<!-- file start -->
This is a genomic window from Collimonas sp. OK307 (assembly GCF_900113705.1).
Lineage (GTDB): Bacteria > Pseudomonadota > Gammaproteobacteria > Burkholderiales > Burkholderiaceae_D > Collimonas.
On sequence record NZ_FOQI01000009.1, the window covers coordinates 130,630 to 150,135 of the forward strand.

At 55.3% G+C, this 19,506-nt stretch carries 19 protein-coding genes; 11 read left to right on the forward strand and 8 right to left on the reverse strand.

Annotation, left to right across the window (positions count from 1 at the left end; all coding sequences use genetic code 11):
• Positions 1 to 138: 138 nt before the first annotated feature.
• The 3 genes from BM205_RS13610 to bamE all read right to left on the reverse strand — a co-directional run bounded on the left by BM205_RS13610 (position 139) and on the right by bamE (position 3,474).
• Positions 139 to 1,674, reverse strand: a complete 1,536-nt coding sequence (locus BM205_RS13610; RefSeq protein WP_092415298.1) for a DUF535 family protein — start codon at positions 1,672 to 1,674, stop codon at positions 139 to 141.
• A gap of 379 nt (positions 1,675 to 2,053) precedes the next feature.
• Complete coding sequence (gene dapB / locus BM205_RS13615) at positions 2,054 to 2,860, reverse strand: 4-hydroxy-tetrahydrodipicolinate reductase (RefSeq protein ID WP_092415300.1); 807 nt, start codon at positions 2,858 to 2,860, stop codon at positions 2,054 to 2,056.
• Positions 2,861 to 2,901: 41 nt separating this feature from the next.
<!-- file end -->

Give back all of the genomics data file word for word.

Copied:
This is a genomic window from Collimonas sp. OK307 (assembly GCF_900113705.1).
Lineage (GTDB): Bacteria > Pseudomonadota > Gammaproteobacteria > Burkholderiales > Burkholderiaceae_D > Collimonas.
On sequence record NZ_FOQI01000009.1, the window covers coordinates 130,630 to 150,135 of the forward strand.

At 55.3% G+C, this 19,506-nt stretch carries 19 protein-coding genes; 11 read left to right on the forward strand and 8 right to left on the reverse strand.

Annotation, left to right across the window (positions count from 1 at the left end; all coding sequences use genetic code 11):
• Positions 1 to 138: 138 nt before the first annotated feature.
• The 3 genes from BM205_RS13610 to bamE all read right to left on the reverse strand — a co-directional run bounded on the left by BM205_RS13610 (position 139) and on the right by bamE (position 3,474).
• Positions 139 to 1,674, reverse strand: a complete 1,536-nt coding sequence (locus BM205_RS13610; RefSeq protein WP_092415298.1) for a DUF535 family protein — start codon at positions 1,672 to 1,674, stop codon at positions 139 to 141.
• A gap of 379 nt (positions 1,675 to 2,053) precedes the next feature.
• Complete coding sequence (gene dapB / locus BM205_RS13615) at positions 2,054 to 2,860, reverse strand: 4-hydroxy-tetrahydrodipicolinate reductase (RefSeq protein ID WP_092415300.1); 807 nt, start codon at positions 2,858 to 2,860, stop codon at positions 2,054 to 2,056.
• Positions 2,861 to 2,901: 41 nt separating this feature from the next.